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Bing Maps SDKs for Windows Store Apps Now Available

Today we are announcing the availability of the Bing Maps SDKs for Windows Store apps. These SDKs will allow you to bring the power of Bing Maps to your Windows Store apps with support for C#, C++, Visual Basic and JavaScript based applications.

Please be aware that this release is the only version (1.1.20120927.0) of Bing Maps which will be supported for apps submitted to the Windows Store. If you are running any prior version (or BETA) you must upgrade and rebuild your app with this build to pass the Windows app Certification Kit (WACK) process. This process is required to submit all apps to the store and checks for the latest version of all dependencies to be approved. In most cases this should be as easy as downloading the latest version of the Bing Maps for Windows Store Apps API and recompiling your app.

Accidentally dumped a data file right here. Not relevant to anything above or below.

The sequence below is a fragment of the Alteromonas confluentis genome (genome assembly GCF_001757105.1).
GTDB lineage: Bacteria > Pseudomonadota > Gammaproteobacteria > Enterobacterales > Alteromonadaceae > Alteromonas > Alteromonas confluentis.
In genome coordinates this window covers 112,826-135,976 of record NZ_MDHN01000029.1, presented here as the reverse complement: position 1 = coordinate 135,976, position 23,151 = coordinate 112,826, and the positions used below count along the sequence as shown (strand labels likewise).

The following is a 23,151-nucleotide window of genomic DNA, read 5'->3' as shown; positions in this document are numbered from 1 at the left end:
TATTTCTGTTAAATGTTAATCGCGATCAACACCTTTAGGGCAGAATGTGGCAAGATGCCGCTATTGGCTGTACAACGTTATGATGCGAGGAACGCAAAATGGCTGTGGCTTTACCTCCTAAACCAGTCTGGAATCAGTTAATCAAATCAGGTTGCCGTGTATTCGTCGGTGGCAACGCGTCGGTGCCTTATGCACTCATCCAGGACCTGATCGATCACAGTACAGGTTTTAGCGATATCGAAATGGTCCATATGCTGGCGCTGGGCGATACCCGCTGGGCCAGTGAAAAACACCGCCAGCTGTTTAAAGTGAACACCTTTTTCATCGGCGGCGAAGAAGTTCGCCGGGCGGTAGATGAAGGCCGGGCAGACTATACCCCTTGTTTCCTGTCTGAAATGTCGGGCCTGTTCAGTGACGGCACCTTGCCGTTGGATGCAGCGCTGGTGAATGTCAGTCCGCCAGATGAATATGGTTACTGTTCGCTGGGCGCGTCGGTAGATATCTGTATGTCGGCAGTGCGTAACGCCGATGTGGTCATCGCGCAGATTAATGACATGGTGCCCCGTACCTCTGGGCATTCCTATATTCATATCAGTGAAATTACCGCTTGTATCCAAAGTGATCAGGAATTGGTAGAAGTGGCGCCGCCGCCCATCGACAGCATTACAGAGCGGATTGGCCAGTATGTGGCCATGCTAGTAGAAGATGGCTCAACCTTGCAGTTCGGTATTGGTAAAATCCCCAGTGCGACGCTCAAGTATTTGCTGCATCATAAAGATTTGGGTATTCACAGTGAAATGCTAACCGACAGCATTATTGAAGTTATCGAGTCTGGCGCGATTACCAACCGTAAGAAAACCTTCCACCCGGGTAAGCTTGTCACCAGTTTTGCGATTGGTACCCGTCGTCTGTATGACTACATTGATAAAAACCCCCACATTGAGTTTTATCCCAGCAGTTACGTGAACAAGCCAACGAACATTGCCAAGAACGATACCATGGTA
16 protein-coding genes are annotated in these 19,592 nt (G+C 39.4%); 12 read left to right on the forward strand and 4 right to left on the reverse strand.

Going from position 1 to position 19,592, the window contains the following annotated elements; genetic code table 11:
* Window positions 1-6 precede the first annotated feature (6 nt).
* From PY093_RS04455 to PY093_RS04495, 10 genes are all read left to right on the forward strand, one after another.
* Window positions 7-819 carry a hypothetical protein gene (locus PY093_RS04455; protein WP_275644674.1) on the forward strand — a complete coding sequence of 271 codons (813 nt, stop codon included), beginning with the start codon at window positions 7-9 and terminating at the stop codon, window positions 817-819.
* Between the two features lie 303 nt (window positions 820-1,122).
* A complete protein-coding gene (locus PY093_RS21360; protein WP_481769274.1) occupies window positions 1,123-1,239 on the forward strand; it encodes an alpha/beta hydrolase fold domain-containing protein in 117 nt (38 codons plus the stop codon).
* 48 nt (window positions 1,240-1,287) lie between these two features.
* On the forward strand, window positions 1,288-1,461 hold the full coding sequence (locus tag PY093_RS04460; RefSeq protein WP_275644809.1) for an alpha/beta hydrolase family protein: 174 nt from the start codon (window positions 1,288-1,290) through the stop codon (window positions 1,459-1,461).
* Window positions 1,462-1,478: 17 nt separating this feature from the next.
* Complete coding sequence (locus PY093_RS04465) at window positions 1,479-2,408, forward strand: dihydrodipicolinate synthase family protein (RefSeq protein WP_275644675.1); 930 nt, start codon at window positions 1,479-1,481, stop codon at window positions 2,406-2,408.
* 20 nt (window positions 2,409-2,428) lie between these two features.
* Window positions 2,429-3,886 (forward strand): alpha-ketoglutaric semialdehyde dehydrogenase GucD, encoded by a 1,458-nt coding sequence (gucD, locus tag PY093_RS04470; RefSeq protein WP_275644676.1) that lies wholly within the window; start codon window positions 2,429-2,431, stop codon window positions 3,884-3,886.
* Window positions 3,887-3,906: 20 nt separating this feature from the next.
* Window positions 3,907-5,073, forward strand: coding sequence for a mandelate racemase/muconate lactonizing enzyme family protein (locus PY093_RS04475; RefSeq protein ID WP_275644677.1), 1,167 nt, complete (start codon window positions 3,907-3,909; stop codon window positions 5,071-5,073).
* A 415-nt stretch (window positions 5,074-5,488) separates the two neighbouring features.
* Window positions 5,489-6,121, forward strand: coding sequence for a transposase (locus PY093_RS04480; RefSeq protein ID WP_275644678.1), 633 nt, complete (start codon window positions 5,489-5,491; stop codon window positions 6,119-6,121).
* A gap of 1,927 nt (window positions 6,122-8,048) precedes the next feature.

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The HealthVault Windows 8 SDK is now available

The HealthVault Windows 8 SDK is now available
HealthVault is the single repository of your entire medical life – across doctors, clinics, and years. HealthVault is a secure repository for you and your family’s medical and fitness data. It can be, at your control, shared with health providers or anyone you trust – but only if you want to. It can be integrated into applications and technology.

The library is for both JavaScript and C# applications.

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How to check if a file exists in Windows 8